As soon as darkness falls, look low in the southwestern sky for the waxing crescent moon and the red planet Mars. If you have an unobstructed horizon and clear skies, you might even catch the ruddy star Antares near the horizon with either the unaided eye or binoculars. For the Northern Hemisphere, Antares is a fixture of the summer season, and this star’s fading into the evening twilight is a sure sign of autumn drifting toward winter.
The young waxing crescent moon, Saturn and the star Antares will be tough to spot on October 25, 2014 for N. Hemisphere observers as dusk ebbs toward darkness. Easier from the S. Hemisphere! By October 26 and 27, the moon will be moving upward in the west after sunset, and it’ll soon sweep near Mars.
Deneb Kaitos ranks as the most brilliant star in the constellation Cetus the Whale. This star shines on par with Polaris the North Star. There is a famous variable star also in Cetus, called Mira. And Mira might sometimes brighten up enough to match Deneb Kaitos, though only extremely rarely. Mira typically remains much too faint to see with the unaided eye while, as seen from mid-latitudes in the Northern Hemisphere, Deneb Kaitos soars highest in the southern sky in autumn.
UPDATE OCTOBER 23 AT 7 P.M. CDT (MIDNIGHT UTC): The eclipse has now ended. Thanks for a great one, everybody!
North America has a ringside seat to the partial eclipse of the sun on October 23, and this eclipse is almost exclusively visible on land from North America. Eye safety is of the utmost importance in observing this solar eclipse, or else you risk eye injury or blindness. Click on the links in this post to find out more.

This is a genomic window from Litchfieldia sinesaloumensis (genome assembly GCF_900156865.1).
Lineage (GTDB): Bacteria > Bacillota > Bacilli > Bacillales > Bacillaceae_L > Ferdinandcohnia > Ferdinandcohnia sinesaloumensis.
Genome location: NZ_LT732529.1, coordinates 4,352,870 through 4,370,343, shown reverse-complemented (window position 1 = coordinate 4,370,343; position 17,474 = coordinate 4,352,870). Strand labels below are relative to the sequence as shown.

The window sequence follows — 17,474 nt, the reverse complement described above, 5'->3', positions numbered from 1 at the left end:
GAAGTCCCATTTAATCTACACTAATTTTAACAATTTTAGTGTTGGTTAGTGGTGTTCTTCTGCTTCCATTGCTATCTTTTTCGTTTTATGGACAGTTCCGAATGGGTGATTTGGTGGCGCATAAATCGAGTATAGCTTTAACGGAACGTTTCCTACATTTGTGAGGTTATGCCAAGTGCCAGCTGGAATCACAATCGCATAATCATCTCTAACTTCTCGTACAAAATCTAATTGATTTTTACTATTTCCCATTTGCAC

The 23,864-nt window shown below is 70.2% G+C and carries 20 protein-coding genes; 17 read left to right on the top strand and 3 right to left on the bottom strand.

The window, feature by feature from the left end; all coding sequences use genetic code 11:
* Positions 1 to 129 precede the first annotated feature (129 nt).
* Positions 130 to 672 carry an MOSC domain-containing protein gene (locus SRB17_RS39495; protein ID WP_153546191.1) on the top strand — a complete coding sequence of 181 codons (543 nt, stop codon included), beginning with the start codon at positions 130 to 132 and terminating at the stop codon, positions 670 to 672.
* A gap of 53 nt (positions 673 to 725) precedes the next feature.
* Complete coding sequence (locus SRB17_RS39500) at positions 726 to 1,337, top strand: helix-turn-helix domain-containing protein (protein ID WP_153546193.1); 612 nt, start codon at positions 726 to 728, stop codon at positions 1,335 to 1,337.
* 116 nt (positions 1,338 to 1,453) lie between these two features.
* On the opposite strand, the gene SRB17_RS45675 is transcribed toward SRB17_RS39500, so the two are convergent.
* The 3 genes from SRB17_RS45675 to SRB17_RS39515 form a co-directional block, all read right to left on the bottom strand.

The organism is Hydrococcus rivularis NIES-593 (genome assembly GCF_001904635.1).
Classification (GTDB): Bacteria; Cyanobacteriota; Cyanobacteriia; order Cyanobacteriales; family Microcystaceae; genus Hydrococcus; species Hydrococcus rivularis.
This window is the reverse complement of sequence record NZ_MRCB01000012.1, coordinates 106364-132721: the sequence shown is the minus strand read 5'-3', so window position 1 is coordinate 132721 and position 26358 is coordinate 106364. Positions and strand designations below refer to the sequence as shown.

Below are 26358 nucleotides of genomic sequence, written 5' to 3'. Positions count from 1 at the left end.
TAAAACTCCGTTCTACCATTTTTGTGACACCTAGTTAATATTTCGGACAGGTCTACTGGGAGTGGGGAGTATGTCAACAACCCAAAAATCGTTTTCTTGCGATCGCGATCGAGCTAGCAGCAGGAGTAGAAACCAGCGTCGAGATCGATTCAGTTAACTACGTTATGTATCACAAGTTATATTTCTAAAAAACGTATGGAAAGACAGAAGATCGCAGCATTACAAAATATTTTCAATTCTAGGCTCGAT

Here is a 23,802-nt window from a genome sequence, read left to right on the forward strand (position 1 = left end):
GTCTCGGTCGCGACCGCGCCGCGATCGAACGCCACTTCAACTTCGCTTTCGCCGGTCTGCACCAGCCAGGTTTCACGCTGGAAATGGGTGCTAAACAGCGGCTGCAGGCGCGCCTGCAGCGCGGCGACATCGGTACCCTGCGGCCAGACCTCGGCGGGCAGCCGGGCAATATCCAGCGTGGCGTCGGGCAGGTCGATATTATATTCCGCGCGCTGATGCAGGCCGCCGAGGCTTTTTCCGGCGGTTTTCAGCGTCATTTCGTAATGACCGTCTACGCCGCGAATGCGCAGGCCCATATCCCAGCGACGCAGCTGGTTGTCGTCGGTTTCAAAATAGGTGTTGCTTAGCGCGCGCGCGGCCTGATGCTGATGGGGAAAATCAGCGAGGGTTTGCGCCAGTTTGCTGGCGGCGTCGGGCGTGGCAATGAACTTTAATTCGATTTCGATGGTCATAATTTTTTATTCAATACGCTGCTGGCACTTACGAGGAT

You’ll see the Small Magellanic Cloud from Earth’s Southern Hemisphere. It’s even farther to the south than its larger cousin, the the Large Magellanic Cloud . These two hazy patches in the southern sky are really separate galaxies from our Milky Way. They are satellite galaxies to the Milky Way, orbiting around it. Follow the links below to learn more about the Small Magellanic Cloud.
Tonight … October 20, 2014 … is the best time for watching the annual Orionid meteor shower. And an awesome shower it is! For one thing, it stems from debris from the most famous of all comets, Comet Halley. In fact, the object in the picture at top isn’t a meteor. It’s Comet Halley itself. Debris in the orbit of this comet – the Orionid meteor stream – is now encountering Earth’s atmosphere. The meteors will become visible in their greatest numbers tonight, and especially in the dark hours before dawn tomorrow morning (October 21). At the peak, from a dark site, you might expect to see about 25 meteors per hour.
Details on 2014’s Orionid meteor shower. It’ll peak on the morning of October 21. If you’re hankering to watch some meteors, try this shower! 2014 is a good year for them.